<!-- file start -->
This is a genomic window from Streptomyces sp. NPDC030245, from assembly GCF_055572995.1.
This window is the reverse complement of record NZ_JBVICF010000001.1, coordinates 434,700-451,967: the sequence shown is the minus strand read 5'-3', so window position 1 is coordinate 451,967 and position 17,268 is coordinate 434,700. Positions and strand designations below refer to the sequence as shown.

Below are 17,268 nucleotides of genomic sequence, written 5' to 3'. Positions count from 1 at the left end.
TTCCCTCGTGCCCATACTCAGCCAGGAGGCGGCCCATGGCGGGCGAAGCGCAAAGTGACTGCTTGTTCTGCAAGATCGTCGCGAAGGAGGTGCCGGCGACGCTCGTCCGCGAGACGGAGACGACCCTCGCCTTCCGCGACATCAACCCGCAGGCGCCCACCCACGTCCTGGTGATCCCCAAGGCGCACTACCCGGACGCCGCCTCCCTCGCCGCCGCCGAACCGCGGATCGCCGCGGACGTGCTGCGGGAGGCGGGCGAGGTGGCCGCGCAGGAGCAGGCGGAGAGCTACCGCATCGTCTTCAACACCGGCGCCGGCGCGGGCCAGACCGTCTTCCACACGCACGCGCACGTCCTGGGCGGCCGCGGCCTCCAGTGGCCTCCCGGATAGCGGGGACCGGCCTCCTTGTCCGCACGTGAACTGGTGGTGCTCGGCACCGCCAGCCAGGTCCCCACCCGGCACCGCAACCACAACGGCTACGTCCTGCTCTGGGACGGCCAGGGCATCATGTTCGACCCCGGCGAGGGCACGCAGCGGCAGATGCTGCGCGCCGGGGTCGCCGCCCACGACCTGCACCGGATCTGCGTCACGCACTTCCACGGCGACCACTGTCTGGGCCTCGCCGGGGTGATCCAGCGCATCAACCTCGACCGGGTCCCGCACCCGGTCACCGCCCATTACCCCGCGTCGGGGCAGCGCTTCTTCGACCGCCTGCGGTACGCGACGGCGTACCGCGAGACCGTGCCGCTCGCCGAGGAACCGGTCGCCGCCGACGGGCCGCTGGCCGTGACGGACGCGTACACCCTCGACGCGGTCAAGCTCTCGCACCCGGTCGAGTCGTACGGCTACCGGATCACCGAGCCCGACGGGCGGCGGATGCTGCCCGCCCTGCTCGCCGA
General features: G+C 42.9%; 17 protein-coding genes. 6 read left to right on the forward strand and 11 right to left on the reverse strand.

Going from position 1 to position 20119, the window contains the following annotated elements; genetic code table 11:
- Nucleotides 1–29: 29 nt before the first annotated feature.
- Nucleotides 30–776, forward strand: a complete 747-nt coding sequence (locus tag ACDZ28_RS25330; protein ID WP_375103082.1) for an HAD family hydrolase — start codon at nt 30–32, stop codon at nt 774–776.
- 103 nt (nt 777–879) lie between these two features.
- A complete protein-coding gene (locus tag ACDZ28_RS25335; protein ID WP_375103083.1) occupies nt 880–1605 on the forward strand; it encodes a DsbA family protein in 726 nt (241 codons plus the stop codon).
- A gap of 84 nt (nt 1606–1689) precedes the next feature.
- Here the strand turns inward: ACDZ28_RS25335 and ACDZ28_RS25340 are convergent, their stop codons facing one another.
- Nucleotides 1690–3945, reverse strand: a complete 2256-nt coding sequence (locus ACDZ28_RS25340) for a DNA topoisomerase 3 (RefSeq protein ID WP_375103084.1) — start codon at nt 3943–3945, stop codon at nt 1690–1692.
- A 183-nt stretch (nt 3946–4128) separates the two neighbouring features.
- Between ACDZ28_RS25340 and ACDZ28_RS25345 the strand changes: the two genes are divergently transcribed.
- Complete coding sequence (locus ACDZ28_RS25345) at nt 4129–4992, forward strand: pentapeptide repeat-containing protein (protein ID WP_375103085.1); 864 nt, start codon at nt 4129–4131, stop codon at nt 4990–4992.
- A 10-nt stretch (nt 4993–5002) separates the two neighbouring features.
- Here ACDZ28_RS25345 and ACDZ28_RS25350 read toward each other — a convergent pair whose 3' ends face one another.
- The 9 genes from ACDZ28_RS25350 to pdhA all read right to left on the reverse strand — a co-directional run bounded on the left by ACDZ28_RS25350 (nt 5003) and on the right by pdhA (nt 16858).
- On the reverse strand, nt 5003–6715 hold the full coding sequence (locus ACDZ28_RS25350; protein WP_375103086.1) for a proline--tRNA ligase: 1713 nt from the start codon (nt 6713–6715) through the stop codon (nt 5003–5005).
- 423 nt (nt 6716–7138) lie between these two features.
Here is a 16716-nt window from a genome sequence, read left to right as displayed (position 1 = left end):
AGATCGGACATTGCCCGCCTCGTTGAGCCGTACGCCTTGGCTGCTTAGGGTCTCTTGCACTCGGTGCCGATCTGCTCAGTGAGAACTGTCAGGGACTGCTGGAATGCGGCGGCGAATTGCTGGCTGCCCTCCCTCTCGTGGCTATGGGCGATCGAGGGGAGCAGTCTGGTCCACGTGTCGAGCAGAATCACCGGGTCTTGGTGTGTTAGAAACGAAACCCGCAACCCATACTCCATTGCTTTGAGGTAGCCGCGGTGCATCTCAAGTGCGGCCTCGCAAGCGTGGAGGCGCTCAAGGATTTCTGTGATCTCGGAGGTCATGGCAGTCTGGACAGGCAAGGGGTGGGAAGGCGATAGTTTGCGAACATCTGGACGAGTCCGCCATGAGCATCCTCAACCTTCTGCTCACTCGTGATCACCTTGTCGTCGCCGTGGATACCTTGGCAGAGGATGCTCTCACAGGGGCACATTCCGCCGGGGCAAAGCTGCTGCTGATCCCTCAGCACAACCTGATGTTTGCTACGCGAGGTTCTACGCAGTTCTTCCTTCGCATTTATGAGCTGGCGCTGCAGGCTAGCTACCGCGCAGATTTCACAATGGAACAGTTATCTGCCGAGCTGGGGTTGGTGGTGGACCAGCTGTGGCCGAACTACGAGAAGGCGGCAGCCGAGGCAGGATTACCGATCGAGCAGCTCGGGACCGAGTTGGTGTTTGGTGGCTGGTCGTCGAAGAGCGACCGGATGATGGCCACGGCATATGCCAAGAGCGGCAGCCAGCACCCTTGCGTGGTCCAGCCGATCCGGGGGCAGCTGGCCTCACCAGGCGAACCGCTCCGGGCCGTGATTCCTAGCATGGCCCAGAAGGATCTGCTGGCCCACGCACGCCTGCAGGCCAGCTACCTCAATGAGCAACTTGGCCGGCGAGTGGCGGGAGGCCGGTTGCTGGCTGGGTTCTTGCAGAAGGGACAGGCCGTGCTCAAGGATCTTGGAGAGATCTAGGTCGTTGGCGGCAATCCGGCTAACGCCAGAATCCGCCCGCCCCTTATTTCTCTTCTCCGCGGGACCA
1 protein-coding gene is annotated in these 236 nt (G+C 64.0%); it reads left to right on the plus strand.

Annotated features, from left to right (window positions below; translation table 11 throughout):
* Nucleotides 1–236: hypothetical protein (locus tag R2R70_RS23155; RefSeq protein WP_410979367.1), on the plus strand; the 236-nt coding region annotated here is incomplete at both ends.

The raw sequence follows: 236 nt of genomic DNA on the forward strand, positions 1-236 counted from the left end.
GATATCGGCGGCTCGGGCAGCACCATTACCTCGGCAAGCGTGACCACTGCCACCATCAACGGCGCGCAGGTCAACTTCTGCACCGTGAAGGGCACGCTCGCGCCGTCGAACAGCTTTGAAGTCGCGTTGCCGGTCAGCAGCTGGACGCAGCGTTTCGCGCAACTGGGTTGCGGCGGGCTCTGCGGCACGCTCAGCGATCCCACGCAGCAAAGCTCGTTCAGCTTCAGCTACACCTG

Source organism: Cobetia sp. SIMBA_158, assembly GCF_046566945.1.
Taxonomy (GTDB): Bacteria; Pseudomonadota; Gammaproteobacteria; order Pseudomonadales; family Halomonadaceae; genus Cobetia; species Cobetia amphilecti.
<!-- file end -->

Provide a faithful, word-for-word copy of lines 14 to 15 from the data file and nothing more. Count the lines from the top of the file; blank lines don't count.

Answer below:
- A 183-nt stretch (nt 3946–4128) separates the two neighbouring features.
- Between ACDZ28_RS25340 and ACDZ28_RS25345 the strand changes: the two genes are divergently transcribed.